26 February 2020
Salla Simukka 'Visits' Four Russian Libraries
Salla Simukka, a successful Finnish author writing for young adults, has made herself a name with the so called Snow White trilogy: As Red As Blood, As White as Snow and As Black as Ebony. Three novels about a girl named Lumikki (Snow White in Finnish) have gained international popularity. This is the only crime series by the writer that was translated into Russian.
You can find Salla Simukka's internationally bestselling novels at Amazon.com, both hardcovers and paperbacks, including a more recent fantasy - Sisterland. However, according to the writer, her great ambition is not only for her books to appear in bookstores, but also to be available in libraries, right at letter 'S', perhaps, side by side with classic crime stories by Georges Simenon.
Now the crime series by Salla Simukka is enjoying its comeback due to the effort from the National Library of the Komi Republic to promote authors writing in Finno-Ugric languages, stimulating librarians to recommend such authors and encouraging readers to borrow their books.
On 25 February, readers and professionals from four libraries joined in the online conference, Reading with the Author, organized by the National Library of Komi, to learn more about Salla Simukka and her novels and also place this author in the context of modern Nordic literature.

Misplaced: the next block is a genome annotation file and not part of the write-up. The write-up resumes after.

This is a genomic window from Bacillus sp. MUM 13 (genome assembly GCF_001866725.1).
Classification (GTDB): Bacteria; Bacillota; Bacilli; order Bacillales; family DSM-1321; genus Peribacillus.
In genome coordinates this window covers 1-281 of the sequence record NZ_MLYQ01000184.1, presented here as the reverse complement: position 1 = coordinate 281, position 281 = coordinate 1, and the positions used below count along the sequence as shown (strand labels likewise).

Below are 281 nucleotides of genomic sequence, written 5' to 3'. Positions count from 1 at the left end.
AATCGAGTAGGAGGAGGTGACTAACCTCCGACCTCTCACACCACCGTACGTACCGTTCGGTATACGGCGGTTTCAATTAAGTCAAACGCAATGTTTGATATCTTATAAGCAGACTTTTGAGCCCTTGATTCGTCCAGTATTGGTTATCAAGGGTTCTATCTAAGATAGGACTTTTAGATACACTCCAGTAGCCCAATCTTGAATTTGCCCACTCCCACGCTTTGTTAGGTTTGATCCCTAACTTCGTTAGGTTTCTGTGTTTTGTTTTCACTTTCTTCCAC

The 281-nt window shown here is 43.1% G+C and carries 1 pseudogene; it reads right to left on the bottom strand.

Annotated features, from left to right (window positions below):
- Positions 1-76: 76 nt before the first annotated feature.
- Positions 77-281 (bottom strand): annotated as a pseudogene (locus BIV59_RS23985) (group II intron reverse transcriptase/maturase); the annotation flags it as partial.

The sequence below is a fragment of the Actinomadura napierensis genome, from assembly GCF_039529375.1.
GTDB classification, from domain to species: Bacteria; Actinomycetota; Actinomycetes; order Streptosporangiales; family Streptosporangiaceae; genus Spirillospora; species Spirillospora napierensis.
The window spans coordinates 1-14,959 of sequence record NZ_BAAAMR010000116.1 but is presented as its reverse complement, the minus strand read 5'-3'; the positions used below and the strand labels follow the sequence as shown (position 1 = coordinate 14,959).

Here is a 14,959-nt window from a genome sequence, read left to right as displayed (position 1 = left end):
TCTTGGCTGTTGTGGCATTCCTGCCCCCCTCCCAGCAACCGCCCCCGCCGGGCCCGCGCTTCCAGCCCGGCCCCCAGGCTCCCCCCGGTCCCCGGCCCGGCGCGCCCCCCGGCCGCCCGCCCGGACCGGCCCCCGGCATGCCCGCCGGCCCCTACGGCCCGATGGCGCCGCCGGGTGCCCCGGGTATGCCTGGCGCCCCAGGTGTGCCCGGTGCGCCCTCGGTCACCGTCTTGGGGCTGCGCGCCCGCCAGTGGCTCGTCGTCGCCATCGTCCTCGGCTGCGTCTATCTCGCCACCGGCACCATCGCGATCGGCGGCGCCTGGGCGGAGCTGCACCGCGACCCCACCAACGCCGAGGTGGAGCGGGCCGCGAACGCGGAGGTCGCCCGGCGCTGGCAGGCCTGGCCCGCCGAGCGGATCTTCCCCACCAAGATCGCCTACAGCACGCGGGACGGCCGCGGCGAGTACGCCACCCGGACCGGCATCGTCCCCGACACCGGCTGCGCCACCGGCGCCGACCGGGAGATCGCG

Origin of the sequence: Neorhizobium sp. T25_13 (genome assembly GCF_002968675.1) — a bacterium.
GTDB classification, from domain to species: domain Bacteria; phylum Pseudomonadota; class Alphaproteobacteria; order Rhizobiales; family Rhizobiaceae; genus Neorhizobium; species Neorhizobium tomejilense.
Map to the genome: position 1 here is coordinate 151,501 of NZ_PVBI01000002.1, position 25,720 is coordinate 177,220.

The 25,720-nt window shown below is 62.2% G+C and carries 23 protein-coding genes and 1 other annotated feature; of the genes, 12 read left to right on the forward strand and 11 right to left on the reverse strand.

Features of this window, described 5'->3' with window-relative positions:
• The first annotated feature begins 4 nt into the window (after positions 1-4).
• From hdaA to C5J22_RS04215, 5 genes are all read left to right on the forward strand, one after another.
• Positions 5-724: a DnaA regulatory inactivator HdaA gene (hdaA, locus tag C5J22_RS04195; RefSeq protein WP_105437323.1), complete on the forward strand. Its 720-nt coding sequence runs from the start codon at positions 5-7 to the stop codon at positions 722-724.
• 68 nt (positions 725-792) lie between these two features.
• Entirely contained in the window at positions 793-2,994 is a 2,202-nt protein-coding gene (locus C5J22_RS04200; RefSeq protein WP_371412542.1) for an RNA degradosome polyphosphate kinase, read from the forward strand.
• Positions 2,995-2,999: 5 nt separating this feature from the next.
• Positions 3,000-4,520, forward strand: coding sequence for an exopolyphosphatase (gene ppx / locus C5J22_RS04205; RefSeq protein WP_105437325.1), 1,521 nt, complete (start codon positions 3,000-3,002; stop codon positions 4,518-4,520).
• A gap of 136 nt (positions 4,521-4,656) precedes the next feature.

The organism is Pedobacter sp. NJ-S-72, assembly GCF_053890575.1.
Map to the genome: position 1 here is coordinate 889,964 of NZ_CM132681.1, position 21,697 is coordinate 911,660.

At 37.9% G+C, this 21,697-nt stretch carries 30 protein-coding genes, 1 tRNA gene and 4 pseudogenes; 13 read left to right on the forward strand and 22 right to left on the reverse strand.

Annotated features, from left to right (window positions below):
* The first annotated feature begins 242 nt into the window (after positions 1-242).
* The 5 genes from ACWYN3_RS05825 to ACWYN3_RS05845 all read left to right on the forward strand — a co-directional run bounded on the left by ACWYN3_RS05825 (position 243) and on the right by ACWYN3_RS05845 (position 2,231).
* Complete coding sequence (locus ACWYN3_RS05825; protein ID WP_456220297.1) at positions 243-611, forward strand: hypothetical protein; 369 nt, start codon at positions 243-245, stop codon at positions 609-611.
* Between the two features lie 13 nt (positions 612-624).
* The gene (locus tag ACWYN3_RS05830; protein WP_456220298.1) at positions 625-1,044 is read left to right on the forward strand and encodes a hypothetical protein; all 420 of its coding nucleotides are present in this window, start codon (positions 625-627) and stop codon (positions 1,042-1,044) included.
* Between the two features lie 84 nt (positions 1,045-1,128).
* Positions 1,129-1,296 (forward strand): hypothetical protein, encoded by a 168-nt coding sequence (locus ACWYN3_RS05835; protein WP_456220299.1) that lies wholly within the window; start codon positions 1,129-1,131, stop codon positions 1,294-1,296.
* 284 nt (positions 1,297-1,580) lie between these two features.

The audience represented readers from the National Library of the Yamalo-Nenets Autonomous District, the Republic of Udmurtia, the Republic of Mari El and the Republic of Komi.
|Photo: by the National Library of Mari El Republic|
The presentation included a video interview kindly recorded by Salla Simukka for her readers in Komi. In her interview she told about the idea for the trilogy, revealed references to Finnish music and poetry in the text, and commented on the fairy tale implications:
"The Snow White trilogy is not a retelling of the fairy tale. It’s not fantasy. It’s something that could happen. It is set in our world, in our time. Everything is realistic…well, if you think James Bond movies are realistic! Things are happening to a seventeen-year-old Finnish girl that I at least hope are not happening to every 17-year-old girl in Finland. The similarities between the books and the fairy tale are mostly in associations and references".
Explaining the readers' interest in languages and cultures, she said, "I think that literature can speak over borders and over different languages. Literature can show that deep inside there are more things that unite us than those that separate us".
|Olga Demidenko, leader of the Tip of the Iceberg readers' club|